Crawford suggests this history of abuse by the way her friendly, upbeat Nanon seems to switch off around the well-muscled Malabar and tries to disappear, to curl up into nothing. She might not totally understand why she acts like this, but, as my psychology professor would say, “The body remembers.”
This tendency of our bodies to control us, to harbor our darkest secrets and ultimately betray them, returns in one of the most poignant and disturbing moments of the film. When Alonzo realizes that he can never fully possess Nanon’s love as long as he has arms, his foot, agile as his hands, rises to cover his face in despair. Alonzo’s hands are freed from their harness, but he automatically uses the limbs that, in his elaborate guise, substitute for his arms to express his pain.
The gesture not only affects the audience on a traditional level—as an outward sign of sorrow—but also adds an uncanny overtone to the scene. Chaney covering his face with a foot etches itself on the mind as a surreal image, subliminally depicting the pain of unrequited love as a kind of emotional amputation.
As Alonzo’s accomplice, Cojo, watches from a staircase, the criminal continues to use his foot to light and smoke a cigarette. Suddenly, Cojo laughs, exclaiming, “Alonzo, you are forgetting you have arms!”
A look of horror crosses Alonzo’s face. His eyes widen as he realizes what he had been unconsciously doing. Alonzo has so altered and fragmented his body that it believes it really is fragmented, incomplete. His charade has taken over. He has partially become what he pretends to be.
He has effectively trained his body to be an other, something unnatural and foreign to himself. Of all Browning outsiders, Alonzo may be the most freakish—because he is a self-created freak, a product of radical self-mutilation.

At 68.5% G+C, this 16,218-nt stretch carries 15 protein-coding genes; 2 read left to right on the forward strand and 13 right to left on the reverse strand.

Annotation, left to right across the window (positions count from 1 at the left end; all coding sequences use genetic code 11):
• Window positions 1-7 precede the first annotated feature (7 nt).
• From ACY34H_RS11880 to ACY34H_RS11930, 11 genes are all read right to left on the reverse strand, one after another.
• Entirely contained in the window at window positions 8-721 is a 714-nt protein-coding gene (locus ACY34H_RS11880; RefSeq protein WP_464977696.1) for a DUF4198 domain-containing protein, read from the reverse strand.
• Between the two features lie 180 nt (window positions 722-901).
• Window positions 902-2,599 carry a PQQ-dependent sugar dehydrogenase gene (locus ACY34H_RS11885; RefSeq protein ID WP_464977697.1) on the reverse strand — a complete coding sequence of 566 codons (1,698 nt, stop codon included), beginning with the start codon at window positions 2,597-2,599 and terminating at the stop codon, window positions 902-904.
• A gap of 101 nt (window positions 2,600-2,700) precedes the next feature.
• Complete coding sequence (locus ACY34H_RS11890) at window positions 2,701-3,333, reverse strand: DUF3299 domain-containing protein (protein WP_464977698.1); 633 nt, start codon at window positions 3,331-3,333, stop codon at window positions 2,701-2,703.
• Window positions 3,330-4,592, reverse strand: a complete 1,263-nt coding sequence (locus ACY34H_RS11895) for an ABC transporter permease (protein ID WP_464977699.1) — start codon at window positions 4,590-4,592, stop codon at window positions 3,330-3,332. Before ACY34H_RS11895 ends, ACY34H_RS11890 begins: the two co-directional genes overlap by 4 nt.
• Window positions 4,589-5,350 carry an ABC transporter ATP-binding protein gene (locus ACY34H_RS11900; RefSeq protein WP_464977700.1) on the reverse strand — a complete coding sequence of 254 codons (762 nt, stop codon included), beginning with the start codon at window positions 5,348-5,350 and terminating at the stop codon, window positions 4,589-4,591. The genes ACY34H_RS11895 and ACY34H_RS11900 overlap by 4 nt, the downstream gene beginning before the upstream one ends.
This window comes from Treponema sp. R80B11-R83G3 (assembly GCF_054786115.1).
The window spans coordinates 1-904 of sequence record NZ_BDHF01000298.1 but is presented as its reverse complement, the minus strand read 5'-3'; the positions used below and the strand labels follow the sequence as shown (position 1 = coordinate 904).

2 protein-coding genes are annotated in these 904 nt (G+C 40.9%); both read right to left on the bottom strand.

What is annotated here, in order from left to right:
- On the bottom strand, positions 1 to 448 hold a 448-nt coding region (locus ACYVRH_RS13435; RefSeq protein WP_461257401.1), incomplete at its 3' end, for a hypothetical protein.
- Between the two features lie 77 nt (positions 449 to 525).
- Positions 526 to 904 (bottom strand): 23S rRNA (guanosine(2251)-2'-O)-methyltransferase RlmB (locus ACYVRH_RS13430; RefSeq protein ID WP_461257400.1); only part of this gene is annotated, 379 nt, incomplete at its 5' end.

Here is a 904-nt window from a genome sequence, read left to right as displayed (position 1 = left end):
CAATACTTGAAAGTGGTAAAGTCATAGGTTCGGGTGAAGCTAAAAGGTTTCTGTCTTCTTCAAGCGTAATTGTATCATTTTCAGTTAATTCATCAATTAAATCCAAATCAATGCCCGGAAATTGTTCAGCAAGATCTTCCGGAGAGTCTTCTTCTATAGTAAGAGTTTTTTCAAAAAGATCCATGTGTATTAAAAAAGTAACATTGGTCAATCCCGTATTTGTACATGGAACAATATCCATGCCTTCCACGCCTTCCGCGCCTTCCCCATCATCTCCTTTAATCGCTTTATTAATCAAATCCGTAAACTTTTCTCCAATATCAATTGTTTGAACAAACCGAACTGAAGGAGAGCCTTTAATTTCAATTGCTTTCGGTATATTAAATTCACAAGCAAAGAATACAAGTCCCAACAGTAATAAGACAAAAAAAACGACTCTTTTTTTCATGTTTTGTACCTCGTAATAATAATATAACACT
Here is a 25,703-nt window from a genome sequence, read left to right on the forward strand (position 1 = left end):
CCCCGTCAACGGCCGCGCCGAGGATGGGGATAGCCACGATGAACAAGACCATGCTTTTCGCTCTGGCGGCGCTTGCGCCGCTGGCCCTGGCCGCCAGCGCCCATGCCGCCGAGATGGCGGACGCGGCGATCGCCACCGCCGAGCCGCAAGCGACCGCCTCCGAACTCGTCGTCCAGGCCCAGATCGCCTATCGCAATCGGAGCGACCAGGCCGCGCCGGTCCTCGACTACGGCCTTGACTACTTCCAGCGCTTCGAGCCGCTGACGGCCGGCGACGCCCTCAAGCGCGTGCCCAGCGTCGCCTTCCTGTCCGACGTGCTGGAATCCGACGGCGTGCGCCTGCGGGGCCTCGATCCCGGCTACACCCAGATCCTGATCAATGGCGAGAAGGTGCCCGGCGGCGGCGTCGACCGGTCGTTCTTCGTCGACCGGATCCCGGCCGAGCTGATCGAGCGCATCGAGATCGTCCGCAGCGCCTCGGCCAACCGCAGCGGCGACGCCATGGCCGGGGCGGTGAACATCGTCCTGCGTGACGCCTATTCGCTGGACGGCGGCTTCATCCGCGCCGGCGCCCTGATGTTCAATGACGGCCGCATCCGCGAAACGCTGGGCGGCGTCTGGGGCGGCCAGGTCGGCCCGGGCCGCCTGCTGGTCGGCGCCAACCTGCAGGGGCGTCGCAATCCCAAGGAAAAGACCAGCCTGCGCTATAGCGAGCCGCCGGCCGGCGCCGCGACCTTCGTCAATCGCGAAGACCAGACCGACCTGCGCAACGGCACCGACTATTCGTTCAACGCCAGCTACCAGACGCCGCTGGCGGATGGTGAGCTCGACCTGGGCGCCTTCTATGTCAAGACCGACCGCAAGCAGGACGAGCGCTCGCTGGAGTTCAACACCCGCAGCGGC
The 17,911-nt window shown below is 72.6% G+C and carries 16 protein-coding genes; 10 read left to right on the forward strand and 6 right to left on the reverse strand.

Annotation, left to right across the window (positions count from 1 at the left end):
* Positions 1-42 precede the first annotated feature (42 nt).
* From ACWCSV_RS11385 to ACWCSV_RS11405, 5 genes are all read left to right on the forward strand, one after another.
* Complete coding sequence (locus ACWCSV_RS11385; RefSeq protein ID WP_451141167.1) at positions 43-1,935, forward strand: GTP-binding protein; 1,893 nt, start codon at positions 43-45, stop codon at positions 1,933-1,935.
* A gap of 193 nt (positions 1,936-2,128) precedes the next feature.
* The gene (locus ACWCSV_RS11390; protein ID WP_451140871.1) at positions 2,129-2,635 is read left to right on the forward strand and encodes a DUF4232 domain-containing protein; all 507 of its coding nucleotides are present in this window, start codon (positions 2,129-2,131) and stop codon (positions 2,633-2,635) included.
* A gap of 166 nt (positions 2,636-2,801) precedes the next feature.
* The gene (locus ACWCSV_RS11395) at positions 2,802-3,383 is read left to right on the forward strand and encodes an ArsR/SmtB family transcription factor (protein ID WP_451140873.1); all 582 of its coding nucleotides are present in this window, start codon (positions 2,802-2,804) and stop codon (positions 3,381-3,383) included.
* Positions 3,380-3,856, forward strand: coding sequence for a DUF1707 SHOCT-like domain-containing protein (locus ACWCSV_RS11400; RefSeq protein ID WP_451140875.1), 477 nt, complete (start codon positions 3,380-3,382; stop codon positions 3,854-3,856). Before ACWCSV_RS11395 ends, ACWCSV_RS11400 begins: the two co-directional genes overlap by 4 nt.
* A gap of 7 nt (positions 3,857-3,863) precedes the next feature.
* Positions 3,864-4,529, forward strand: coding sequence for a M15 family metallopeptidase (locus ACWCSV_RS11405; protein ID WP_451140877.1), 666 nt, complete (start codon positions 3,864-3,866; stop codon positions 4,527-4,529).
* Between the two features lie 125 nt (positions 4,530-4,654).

But then again, aren’t we all? The Unknown probes the ugly side of human desire and self-perception. The French psychoanalyst Jacques Lacan asserted that the deep fear of a fragmented body festers in all of us from childhood onward. As babies, we experience our bodies as parts. That is, we move each limb, but we never see ourselves in entirety, until we recognize our whole bodies in the mirror.
However, that reflection makes us feel insecure: the image is a powerful, unified being, in contrast to the divided sensations that otherwise combine to form our sense of self. Throughout our lives, we come to identify with the “I,” the ostensibly whole self or the mirror self that represents us… but that other, fragmented body haunts us.
The Unknown resonates on such a raw level because it activates this underlying dread—not as a mere gore effect, as is too often the case with dismemberment in horror films, but rather as central conflict of the story. Alonzo is hostile to his whole body (just as we resent our mirror images because they seem more unified than we are) but his amputated body frustrates him even more.
The frenzied cutting of the final sequence amplifies this fragmentation or division. Alonzo disintegrates into raging madness—because he succumbed to his obsession with a mutilated body—as Nanon triumphs, because she managed to stitch her mind and body back together.
Interestingly enough, Nanon’s fear, her brokenness, her neuroses serve as major attractions for Alonzo. Browning provides some borderline obscene voyeuristic close-ups as the imposter watches Nanon recoil from Malabar. This disturbed individual, a thief and a killer who fragments himself and cuts himself apart in the most horrific of manners, compulsively seeks a similar dysfunction in another person.
I have always wondered why Browning and company ended up entitling this film The Unknown. Sure, it could refer to Alonzo’s hidden identity, but I believe that it also alludes to something more subtle and psychological. According to Lacan’s psychoanalytic theories, what we desire in other people isn’t really a trait that belongs to them, but rather the missing parts of ourselves that we attribute to them.
Lacan described this thing, this source of desire, in algebraic terms as object a, an unknown that draws humans into their webs of attraction and frustration. Rather like Alonzo mutilates himself in pursuit of the illusory quality that he sees in Nanon.
Perhaps that’s the inconnu, the unknown that’s really at work in this sublimely twisted melodrama.